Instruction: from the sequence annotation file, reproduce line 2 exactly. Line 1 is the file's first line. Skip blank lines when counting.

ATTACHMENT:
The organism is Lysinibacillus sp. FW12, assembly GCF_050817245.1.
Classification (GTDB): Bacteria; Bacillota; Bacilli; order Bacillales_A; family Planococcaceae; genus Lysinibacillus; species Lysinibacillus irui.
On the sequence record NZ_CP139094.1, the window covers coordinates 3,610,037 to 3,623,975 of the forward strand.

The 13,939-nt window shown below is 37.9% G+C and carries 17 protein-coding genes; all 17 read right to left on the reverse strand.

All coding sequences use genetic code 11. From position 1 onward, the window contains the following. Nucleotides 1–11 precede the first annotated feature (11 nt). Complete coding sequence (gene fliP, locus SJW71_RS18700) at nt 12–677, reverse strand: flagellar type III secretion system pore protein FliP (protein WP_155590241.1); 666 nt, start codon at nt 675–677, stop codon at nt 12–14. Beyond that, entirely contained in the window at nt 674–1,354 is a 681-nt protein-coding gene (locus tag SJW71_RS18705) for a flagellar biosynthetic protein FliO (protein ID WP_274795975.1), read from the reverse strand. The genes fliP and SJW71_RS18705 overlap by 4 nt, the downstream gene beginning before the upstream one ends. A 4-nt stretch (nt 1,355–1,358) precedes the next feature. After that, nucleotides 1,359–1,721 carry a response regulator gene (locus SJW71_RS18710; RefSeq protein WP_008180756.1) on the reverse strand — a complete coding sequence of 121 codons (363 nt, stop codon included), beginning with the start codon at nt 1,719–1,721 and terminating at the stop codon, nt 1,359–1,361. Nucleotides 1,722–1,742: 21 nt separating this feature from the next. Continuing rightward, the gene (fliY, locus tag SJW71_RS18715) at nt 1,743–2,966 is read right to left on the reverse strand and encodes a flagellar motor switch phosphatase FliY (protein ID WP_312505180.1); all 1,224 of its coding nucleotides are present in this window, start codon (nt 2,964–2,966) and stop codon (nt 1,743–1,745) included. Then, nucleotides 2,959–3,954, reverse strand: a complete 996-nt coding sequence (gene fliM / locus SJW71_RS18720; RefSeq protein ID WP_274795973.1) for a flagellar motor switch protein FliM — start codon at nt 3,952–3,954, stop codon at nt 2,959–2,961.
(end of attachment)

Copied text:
Classification (GTDB): Bacteria; Bacillota; Bacilli; order Bacillales_A; family Planococcaceae; genus Lysinibacillus; species Lysinibacillus irui.